Good lesson for THR: antis care nothing, absolutely nothing for the law, for the Constitution, for any of your rights. Be advised.:uhoh:
     
  13. Tom Connors

    Tom Connors Member

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    No, thank you.

    We're in the process of our own tea party over here.

    Perhaps Nutter doesn't know where he sits. He could probably see Independence Hall from his office in City Hall, though the Constitution means very little to him and city council. Says volumes of their respect of our country's history. Perhaps Nutter would like to bring the crown back to Pennsylvania as well.

    King Jon is closing Monmouth State Park site of the historic Battle of Monmouth during the Revolutionary War and Washington's Crossing State Park site of General George Washington embankment and assembly of troops after crossing the Delaware River on December 25, 1776.

    I think they both will get a intense history lesson shortly.

    Tom
     
  14. ZeSpectre

    ZeSpectre Member

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    That article can be easily summed up.
    "We lost in court and we don't like it so we're going to do what we please anyway and who's gonna stop us since we're the big dogs!"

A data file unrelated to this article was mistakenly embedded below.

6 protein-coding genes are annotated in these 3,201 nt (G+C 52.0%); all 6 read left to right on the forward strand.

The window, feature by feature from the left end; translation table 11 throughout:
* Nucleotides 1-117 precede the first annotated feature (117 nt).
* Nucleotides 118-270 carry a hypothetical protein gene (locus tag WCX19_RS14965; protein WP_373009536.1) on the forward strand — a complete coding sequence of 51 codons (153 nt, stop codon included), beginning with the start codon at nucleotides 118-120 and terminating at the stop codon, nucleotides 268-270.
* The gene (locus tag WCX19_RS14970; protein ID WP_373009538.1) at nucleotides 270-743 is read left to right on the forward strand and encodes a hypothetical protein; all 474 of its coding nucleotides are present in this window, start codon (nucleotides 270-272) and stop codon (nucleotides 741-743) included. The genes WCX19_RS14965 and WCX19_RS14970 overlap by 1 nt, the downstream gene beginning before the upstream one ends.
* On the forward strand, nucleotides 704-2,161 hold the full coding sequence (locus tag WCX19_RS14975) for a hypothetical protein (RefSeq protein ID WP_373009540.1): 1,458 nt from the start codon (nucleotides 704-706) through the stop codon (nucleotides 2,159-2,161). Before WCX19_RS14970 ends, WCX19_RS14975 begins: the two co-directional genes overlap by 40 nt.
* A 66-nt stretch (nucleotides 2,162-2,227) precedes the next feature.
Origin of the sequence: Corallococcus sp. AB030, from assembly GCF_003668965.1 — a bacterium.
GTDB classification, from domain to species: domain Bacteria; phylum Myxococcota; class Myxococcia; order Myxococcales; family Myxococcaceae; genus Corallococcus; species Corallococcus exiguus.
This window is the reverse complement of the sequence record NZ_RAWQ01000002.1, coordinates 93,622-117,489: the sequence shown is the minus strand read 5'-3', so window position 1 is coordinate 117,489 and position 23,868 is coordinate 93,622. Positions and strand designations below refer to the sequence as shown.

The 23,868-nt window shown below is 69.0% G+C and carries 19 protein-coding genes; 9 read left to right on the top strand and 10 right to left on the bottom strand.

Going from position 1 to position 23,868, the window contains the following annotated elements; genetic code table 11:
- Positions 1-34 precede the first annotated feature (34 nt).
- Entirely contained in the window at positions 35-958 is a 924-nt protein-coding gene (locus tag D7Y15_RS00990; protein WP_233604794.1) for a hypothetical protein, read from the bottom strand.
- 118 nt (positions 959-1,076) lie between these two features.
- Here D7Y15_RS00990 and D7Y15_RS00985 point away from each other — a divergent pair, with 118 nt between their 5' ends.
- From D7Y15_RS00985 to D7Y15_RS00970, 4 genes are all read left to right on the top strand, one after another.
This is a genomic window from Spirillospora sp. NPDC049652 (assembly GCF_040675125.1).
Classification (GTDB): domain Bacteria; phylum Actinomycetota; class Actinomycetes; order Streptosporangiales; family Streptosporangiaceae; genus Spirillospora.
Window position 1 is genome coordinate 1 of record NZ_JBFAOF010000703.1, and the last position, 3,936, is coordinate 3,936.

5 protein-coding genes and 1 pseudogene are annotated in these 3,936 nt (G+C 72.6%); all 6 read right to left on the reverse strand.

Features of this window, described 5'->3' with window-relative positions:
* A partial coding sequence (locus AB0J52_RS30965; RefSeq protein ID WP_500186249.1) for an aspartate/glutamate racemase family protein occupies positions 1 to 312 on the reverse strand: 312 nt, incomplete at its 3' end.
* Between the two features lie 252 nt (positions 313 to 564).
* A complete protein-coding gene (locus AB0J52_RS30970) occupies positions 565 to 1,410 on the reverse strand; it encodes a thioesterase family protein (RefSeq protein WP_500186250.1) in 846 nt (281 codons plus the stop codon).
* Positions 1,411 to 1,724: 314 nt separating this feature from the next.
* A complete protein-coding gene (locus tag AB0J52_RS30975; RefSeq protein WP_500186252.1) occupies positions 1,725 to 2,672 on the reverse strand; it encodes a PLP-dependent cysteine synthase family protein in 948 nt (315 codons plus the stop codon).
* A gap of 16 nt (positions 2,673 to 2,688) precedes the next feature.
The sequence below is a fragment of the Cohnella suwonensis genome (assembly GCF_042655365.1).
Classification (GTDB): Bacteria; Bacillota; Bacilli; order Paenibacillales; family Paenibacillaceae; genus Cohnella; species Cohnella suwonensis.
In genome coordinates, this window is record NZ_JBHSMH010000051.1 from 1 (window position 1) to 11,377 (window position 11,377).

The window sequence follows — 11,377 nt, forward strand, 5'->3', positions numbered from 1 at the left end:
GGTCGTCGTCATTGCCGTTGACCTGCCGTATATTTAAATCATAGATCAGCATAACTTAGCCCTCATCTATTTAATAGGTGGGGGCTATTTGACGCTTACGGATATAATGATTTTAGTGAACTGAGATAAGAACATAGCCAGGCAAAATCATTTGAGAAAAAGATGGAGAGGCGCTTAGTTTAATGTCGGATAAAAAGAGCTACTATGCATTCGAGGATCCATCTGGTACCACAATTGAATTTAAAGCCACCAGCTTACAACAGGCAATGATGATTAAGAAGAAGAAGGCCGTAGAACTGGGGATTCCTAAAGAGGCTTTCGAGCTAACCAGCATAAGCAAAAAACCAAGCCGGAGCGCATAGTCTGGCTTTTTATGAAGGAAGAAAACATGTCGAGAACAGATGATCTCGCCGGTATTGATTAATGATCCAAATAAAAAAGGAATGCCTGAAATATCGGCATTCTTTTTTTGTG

This is exactly the sort of behavior that illustrates WHY we must have a "last resort" because if folks like hizzhoner won't obey the law then we're down to who can apply more force <sigh>.
     
  15. geekWithA.45

    geekWithA.45 Moderator Emeritus

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    Ya know, the Philadelphia political machine simply does not seem able to generate candidates capable or willing to engage their problems in any substantial way.

    All they seem to be able to do is find people willing to espouse the same old tired stuff that never works, and never will.

    And furthermore, the voters of Philadelphia can't seem to figure that out for themselves.

    Nutter's big crime plan is to bring in the guy who was top cop for DC?

    Yeah, that plan worked really well for DC.

    You've gotta be kidding.

    And this is Nutter's "Plan A", the plan he got elected on.

    Ultimately, there comes a point when a people of a given place have long argued and consistently demonstrated that they are incompetent to handle their own affairs, nor responsible enough be granted access to the levers of power, I'm really tempted to start agreeing with them.

    The problem, of course, is that when people, such as children or senile seniors are determined to be incompetent, they are not allowed to do things like drive, vote, own property or have access to arms.

    Is this infantilized future *really* what the people of Philadelphia want? Because they're pretty damned close to getting it.